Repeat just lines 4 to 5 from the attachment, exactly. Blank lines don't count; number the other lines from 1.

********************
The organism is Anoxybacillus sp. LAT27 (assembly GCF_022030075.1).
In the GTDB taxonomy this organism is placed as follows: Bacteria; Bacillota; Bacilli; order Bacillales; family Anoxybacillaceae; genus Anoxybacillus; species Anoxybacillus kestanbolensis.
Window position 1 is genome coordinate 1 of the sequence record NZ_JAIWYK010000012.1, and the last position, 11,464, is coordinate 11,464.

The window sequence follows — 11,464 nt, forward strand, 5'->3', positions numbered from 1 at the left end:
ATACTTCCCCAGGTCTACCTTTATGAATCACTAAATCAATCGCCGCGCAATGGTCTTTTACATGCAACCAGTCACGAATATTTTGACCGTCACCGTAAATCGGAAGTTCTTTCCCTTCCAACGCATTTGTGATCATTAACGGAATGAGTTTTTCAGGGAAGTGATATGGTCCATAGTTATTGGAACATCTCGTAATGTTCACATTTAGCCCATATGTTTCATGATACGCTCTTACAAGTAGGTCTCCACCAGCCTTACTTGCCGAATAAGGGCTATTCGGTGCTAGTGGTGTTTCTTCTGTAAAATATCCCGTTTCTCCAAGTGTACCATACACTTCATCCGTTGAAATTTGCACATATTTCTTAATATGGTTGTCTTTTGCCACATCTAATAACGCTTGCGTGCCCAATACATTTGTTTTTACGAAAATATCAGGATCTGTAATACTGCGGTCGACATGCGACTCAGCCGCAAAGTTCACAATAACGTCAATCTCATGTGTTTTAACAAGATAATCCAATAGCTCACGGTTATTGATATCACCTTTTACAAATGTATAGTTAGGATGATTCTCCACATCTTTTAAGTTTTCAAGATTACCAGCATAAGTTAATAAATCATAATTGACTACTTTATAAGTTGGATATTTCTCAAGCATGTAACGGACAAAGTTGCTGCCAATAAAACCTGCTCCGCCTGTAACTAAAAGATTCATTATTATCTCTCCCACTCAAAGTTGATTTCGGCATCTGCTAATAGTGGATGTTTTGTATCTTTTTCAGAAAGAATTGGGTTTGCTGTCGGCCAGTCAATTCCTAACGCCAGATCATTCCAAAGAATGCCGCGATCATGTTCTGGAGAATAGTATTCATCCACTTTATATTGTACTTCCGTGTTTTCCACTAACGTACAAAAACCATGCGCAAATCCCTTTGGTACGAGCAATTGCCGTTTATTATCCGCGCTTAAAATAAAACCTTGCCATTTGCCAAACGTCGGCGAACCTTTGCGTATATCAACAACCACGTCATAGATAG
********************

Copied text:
The window sequence follows — 11,464 nt, forward strand, 5'->3', positions numbered from 1 at the left end:
ATACTTCCCCAGGTCTACCTTTATGAATCACTAAATCAATCGCCGCGCAATGGTCTTTTACATGCAACCAGTCACGAATATTTTGACCGTCACCGTAAATCGGAAGTTCTTTCCCTTCCAACGCATTTGTGATCATTAACGGAATGAGTTTTTCAGGGAAGTGATATGGTCCATAGTTATTGGAACATCTCGTAATGTTCACATTTAGCCCATATGTTTCATGATACGCTCTTACAAGTAGGTCTCCACCAGCCTTACTTGCCGAATAAGGGCTATTCGGTGCTAGTGGTGTTTCTTCTGTAAAATATCCCGTTTCTCCAAGTGTACCATACACTTCATCCGTTGAAATTTGCACATATTTCTTAATATGGTTGTCTTTTGCCACATCTAATAACGCTTGCGTGCCCAATACATTTGTTTTTACGAAAATATCAGGATCTGTAATACTGCGGTCGACATGCGACTCAGCCGCAAAGTTCACAATAACGTCAATCTCATGTGTTTTAACAAGATAATCCAATAGCTCACGGTTATTGATATCACCTTTTACAAATGTATAGTTAGGATGATTCTCCACATCTTTTAAGTTTTCAAGATTACCAGCATAAGTTAATAAATCATAATTGACTACTTTATAAGTTGGATATTTCTCAAGCATGTAACGGACAAAGTTGCTGCCAATAAAACCTGCTCCGCCTGTAACTAAAAGATTCATTATTATCTCTCCCACTCAAAGTTGATTTCGGCATCTGCTAATAGTGGATGTTTTGTATCTTTTTCAGAAAGAATTGGGTTTGCTGTCGGCCAGTCAATTCCTAACGCCAGATCATTCCAAAGAATGCCGCGATCATGTTCTGGAGAATAGTATTCATCCACTTTATATTGTACTTCCGTGTTTTCCACTAACGTACAAAAACCATGCGCAAATCCCTTTGGTACGAGCAATTGCCGTTTATTATCCGCGCTTAAAATAAAACCTTGCCATTTGCCAAACGTCGGCGAACCTTTGCGTATATCAACAACCACGTCATAGATAG